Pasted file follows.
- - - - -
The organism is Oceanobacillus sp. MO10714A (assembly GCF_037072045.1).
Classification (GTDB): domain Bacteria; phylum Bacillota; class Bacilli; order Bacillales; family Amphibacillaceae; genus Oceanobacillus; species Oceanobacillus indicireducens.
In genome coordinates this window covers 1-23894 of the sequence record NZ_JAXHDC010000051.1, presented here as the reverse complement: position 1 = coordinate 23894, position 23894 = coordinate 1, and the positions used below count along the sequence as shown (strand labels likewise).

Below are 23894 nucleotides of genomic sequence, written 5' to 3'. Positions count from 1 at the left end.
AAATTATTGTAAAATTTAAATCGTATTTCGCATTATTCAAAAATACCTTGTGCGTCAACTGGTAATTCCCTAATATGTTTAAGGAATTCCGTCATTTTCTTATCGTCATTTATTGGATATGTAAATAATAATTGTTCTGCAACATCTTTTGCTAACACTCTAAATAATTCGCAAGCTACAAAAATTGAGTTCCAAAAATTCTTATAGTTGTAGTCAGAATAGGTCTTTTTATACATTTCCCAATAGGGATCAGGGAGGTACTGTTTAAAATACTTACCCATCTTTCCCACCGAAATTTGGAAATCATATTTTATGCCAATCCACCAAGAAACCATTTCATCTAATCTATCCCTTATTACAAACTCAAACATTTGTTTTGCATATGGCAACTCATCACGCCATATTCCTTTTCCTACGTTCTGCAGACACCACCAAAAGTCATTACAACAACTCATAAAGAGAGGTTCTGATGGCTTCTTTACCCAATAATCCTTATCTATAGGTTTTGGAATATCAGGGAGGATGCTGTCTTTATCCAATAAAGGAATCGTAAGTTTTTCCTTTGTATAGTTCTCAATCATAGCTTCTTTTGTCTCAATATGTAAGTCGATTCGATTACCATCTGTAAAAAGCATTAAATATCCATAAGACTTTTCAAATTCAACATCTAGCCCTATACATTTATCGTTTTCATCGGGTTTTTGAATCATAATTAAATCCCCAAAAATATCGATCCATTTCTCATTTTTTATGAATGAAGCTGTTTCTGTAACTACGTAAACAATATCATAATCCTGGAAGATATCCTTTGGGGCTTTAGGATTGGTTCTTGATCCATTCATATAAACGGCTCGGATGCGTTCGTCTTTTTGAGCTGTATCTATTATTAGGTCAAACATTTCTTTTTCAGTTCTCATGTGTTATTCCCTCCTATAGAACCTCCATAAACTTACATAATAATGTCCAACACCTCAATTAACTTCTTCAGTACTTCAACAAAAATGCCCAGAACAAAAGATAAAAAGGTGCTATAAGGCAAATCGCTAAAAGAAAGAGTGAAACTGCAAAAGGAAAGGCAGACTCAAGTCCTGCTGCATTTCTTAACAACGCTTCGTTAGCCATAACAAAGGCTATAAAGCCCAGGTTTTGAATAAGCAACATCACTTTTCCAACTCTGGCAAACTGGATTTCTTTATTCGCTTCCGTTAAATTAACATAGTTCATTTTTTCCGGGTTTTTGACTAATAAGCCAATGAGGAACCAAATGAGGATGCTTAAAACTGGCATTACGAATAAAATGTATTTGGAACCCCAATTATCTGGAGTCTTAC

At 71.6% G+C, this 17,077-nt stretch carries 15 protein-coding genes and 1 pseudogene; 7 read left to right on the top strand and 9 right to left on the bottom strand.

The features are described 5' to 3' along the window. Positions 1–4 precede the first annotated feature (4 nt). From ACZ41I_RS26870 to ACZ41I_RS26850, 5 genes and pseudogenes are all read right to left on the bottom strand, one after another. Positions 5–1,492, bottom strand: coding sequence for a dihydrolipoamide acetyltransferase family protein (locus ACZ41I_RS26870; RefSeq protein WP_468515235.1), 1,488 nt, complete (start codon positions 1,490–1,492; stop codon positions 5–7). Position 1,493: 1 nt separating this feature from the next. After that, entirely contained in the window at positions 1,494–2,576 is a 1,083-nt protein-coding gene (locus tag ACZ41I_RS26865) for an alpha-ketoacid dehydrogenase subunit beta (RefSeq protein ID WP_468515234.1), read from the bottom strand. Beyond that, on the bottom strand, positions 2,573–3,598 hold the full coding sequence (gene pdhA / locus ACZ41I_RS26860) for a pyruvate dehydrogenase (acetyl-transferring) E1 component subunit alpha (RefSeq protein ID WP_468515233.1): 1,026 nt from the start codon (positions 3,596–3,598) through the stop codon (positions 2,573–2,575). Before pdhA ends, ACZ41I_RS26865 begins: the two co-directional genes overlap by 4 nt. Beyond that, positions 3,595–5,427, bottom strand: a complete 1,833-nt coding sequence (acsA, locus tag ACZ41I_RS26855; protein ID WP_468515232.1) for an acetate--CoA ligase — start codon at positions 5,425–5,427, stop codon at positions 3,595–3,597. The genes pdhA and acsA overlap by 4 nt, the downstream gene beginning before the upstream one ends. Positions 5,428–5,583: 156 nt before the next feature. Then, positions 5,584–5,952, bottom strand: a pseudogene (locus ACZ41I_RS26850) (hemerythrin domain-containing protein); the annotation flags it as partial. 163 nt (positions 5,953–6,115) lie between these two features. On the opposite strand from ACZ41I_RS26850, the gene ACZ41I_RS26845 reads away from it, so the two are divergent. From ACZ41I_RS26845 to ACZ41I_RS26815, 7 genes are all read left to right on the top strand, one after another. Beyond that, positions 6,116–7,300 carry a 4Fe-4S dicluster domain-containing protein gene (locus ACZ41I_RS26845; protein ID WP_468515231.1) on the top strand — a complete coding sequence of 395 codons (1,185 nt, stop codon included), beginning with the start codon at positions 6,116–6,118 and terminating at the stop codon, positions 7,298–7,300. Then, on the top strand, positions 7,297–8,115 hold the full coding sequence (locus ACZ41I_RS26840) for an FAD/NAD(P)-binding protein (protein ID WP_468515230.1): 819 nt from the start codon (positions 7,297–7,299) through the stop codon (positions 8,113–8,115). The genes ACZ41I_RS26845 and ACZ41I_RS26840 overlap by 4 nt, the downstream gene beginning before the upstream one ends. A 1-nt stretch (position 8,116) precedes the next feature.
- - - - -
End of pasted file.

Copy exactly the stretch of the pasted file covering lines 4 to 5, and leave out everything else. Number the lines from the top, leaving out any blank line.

Below are 23894 nucleotides of genomic sequence, written 5' to 3'. Positions count from 1 at the left end.
AAATTATTGTAAAATTTAAATCGTATTTCGCATTATTCAAAAATACCTTGTGCGTCAACTGGTAATTCCCTAATATGTTTAAGGAATTCCGTCATTTTCTTATCGTCATTTATTGGATATGTAAATAATAATTGTTCTGCAACATCTTTTGCTAACACTCTAAATAATTCGCAAGCTACAAAAATTGAGTTCCAAAAATTCTTATAGTTGTAGTCAGAATAGGTCTTTTTATACATTTCCCAATAGGGATCAGGGAGGTACTGTTTAAAATACTTACCCATCTTTCCCACCGAAATTTGGAAATCATATTTTATGCCAATCCACCAAGAAACCATTTCATCTAATCTATCCCTTATTACAAACTCAAACATTTGTTTTGCATATGGCAACTCATCACGCCATATTCCTTTTCCTACGTTCTGCAGACACCACCAAAAGTCATTACAACAACTCATAAAGAGAGGTTCTGATGGCTTCTTTACCCAATAATCCTTATCTATAGGTTTTGGAATATCAGGGAGGATGCTGTCTTTATCCAATAAAGGAATCGTAAGTTTTTCCTTTGTATAGTTCTCAATCATAGCTTCTTTTGTCTCAATATGTAAGTCGATTCGATTACCATCTGTAAAAAGCATTAAATATCCATAAGACTTTTCAAATTCAACATCTAGCCCTATACATTTATCGTTTTCATCGGGTTTTTGAATCATAATTAAATCCCCAAAAATATCGATCCATTTCTCATTTTTTATGAATGAAGCTGTTTCTGTAACTACGTAAACAATATCATAATCCTGGAAGATATCCTTTGGGGCTTTAGGATTGGTTCTTGATCCATTCATATAAACGGCTCGGATGCGTTCGTCTTTTTGAGCTGTATCTATTATTAGGTCAAACATTTCTTTTTCAGTTCTCATGTGTTATTCCCTCCTATAGAACCTCCATAAACTTACATAATAATGTCCAACACCTCAATTAACTTCTTCAGTACTTCAACAAAAATGCCCAGAACAAAAGATAAAAAGGTGCTATAAGGCAAATCGCTAAAAGAAAGAGTGAAACTGCAAAAGGAAAGGCAGACTCAAGTCCTGCTGCATTTCTTAACAACGCTTCGTTAGCCATAACAAAGGCTATAAAGCCCAGGTTTTGAATAAGCAACATCACTTTTCCAACTCTGGCAAACTGGATTTCTTTATTCGCTTCCGTTAAATTAACATAGTTCATTTTTTCCGGGTTTTTGACTAATAAGCCAATGAGGAACCAAATGAGGATGCTTAAAACTGGCATTACGAATAAAATGTATTTGGAACCCCAATTATCTGGAGTCTTAC